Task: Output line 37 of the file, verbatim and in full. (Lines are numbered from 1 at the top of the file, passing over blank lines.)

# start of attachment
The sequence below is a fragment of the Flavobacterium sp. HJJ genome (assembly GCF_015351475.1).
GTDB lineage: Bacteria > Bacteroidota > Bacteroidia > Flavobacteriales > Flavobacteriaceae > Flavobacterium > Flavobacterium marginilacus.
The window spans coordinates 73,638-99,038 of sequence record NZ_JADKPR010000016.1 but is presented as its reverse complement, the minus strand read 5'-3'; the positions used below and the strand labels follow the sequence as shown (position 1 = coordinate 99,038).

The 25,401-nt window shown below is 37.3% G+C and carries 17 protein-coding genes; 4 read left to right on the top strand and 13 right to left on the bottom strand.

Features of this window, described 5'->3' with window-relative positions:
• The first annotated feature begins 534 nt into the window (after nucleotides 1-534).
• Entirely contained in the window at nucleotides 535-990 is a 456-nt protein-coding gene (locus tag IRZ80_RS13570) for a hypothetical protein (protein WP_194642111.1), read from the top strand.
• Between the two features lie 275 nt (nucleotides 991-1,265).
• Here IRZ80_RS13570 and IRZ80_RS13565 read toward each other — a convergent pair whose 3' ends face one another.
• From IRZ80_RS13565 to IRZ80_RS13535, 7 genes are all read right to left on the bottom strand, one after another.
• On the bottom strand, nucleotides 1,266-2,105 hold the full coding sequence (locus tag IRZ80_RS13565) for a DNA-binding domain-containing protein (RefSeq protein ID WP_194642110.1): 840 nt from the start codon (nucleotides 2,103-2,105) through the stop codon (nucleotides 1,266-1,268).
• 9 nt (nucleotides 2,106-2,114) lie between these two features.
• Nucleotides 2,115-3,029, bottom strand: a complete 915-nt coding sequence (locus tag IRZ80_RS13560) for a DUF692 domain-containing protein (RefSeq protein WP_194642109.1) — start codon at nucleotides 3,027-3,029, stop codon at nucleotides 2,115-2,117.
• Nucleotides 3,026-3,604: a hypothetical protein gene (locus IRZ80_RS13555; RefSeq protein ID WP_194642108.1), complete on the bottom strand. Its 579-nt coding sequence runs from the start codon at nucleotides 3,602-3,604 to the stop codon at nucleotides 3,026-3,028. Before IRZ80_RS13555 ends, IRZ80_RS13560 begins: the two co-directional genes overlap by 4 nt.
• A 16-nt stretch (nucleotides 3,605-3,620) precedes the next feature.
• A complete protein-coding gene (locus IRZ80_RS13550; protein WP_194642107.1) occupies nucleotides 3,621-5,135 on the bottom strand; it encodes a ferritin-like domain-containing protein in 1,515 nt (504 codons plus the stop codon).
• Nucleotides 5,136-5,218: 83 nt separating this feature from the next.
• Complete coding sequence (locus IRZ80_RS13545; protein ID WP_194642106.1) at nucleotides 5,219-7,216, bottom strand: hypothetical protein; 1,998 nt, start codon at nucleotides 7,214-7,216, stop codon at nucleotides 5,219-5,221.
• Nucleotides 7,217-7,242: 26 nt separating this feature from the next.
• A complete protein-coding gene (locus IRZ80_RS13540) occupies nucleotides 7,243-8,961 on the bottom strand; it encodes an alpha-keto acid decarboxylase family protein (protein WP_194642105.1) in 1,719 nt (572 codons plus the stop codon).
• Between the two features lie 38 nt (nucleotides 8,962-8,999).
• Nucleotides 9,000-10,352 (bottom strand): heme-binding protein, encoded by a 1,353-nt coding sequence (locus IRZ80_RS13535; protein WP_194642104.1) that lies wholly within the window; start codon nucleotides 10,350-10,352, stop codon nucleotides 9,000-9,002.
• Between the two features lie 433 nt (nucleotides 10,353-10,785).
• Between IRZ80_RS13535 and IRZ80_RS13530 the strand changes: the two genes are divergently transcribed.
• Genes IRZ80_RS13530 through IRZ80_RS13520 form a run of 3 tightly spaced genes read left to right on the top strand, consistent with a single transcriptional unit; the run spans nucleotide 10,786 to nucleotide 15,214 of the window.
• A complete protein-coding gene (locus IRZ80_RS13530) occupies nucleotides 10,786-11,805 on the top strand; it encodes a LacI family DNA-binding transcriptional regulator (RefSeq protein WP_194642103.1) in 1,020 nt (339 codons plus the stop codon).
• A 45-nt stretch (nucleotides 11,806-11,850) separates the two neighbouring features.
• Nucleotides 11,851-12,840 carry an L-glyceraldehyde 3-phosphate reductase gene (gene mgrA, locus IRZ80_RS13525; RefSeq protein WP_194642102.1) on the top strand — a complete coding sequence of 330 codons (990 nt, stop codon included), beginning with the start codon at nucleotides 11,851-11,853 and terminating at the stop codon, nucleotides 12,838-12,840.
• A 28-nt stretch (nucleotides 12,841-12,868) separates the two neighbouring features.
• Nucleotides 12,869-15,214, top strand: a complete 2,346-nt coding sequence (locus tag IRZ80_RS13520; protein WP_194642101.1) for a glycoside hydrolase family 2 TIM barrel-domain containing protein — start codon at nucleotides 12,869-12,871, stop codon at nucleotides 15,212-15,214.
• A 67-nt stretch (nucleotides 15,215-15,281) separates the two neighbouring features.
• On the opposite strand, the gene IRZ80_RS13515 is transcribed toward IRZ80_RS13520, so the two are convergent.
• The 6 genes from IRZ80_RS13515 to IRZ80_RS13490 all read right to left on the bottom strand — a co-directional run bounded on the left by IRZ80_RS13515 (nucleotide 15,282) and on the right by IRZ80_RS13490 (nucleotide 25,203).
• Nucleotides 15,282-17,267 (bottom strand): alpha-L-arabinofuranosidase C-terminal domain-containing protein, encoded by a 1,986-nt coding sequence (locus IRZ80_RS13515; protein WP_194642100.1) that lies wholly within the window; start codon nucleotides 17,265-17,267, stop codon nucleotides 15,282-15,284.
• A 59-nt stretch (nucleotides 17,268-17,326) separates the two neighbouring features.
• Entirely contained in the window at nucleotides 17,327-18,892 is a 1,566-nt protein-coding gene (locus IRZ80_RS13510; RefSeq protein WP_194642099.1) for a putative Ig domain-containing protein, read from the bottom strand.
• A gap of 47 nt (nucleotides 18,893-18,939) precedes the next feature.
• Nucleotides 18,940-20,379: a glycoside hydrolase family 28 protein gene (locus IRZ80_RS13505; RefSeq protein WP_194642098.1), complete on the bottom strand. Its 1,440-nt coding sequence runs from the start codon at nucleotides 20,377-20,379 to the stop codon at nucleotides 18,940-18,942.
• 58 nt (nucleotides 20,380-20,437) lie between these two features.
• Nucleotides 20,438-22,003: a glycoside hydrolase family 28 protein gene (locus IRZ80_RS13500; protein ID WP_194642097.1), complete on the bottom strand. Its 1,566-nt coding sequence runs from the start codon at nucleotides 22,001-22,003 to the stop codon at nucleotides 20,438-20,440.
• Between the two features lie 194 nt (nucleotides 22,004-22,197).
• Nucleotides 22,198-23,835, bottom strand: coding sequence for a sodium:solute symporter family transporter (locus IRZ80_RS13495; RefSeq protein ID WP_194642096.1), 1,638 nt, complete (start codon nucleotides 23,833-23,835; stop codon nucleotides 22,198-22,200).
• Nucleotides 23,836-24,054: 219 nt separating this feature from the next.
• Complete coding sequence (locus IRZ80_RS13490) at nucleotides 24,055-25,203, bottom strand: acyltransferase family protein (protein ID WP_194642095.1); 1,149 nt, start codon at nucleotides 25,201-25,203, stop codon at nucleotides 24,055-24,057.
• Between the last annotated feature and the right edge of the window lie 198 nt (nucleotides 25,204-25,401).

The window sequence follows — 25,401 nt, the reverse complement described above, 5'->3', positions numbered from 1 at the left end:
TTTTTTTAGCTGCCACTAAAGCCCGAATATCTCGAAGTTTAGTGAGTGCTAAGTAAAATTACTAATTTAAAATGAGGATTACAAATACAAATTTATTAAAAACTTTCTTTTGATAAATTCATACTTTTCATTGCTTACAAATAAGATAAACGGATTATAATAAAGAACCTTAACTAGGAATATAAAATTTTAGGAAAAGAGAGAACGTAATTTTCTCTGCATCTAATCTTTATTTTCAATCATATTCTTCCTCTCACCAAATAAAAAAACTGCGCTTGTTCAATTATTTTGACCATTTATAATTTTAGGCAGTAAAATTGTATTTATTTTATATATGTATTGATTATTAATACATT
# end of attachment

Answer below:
• A gap of 47 nt (nucleotides 18,893-18,939) precedes the next feature.